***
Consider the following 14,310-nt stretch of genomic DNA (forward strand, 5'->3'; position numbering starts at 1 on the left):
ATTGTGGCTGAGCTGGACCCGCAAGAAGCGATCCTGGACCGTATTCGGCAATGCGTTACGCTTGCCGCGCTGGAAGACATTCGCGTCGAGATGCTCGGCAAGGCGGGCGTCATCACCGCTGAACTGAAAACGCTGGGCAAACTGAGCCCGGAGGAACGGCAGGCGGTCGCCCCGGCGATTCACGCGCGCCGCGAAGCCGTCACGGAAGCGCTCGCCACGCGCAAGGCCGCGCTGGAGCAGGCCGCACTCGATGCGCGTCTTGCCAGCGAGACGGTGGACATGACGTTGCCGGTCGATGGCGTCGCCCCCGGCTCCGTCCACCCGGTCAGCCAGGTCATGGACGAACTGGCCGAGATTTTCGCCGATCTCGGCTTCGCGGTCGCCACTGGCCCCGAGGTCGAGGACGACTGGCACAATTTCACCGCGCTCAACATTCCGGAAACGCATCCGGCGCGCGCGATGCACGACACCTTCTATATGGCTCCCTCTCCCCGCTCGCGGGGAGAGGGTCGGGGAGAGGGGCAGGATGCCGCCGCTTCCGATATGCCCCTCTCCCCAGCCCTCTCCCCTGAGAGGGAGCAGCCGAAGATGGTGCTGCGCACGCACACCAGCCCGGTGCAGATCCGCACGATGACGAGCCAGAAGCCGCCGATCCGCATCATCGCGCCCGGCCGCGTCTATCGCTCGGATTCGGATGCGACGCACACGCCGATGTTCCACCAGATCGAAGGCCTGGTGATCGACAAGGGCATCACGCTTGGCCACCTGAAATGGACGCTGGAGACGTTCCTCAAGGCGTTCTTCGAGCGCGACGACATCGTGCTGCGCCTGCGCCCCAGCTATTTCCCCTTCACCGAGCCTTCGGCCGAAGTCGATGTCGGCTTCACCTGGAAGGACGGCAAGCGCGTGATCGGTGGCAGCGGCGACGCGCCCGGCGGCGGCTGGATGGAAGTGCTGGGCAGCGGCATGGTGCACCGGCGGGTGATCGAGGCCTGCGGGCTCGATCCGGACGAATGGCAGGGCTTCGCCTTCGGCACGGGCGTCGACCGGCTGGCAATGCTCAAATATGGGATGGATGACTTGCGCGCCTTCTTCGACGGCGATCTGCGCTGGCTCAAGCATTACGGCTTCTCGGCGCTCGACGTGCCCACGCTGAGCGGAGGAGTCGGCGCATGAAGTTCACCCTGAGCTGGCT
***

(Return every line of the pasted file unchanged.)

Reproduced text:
Consider the following 14,310-nt stretch of genomic DNA (forward strand, 5'->3'; position numbering starts at 1 on the left):
ATTGTGGCTGAGCTGGACCCGCAAGAAGCGATCCTGGACCGTATTCGGCAATGCGTTACGCTTGCCGCGCTGGAAGACATTCGCGTCGAGATGCTCGGCAAGGCGGGCGTCATCACCGCTGAACTGAAAACGCTGGGCAAACTGAGCCCGGAGGAACGGCAGGCGGTCGCCCCGGCGATTCACGCGCGCCGCGAAGCCGTCACGGAAGCGCTCGCCACGCGCAAGGCCGCGCTGGAGCAGGCCGCACTCGATGCGCGTCTTGCCAGCGAGACGGTGGACATGACGTTGCCGGTCGATGGCGTCGCCCCCGGCTCCGTCCACCCGGTCAGCCAGGTCATGGACGAACTGGCCGAGATTTTCGCCGATCTCGGCTTCGCGGTCGCCACTGGCCCCGAGGTCGAGGACGACTGGCACAATTTCACCGCGCTCAACATTCCGGAAACGCATCCGGCGCGCGCGATGCACGACACCTTCTATATGGCTCCCTCTCCCCGCTCGCGGGGAGAGGGTCGGGGAGAGGGGCAGGATGCCGCCGCTTCCGATATGCCCCTCTCCCCAGCCCTCTCCCCTGAGAGGGAGCAGCCGAAGATGGTGCTGCGCACGCACACCAGCCCGGTGCAGATCCGCACGATGACGAGCCAGAAGCCGCCGATCCGCATCATCGCGCCCGGCCGCGTCTATCGCTCGGATTCGGATGCGACGCACACGCCGATGTTCCACCAGATCGAAGGCCTGGTGATCGACAAGGGCATCACGCTTGGCCACCTGAAATGGACGCTGGAGACGTTCCTCAAGGCGTTCTTCGAGCGCGACGACATCGTGCTGCGCCTGCGCCCCAGCTATTTCCCCTTCACCGAGCCTTCGGCCGAAGTCGATGTCGGCTTCACCTGGAAGGACGGCAAGCGCGTGATCGGTGGCAGCGGCGACGCGCCCGGCGGCGGCTGGATGGAAGTGCTGGGCAGCGGCATGGTGCACCGGCGGGTGATCGAGGCCTGCGGGCTCGATCCGGACGAATGGCAGGGCTTCGCCTTCGGCACGGGCGTCGACCGGCTGGCAATGCTCAAATATGGGATGGATGACTTGCGCGCCTTCTTCGACGGCGATCTGCGCTGGCTCAAGCATTACGGCTTCTCGGCGCTCGACGTGCCCACGCTGAGCGGAGGAGTCGGCGCATGAAGTTCACCCTGAGCTGGCT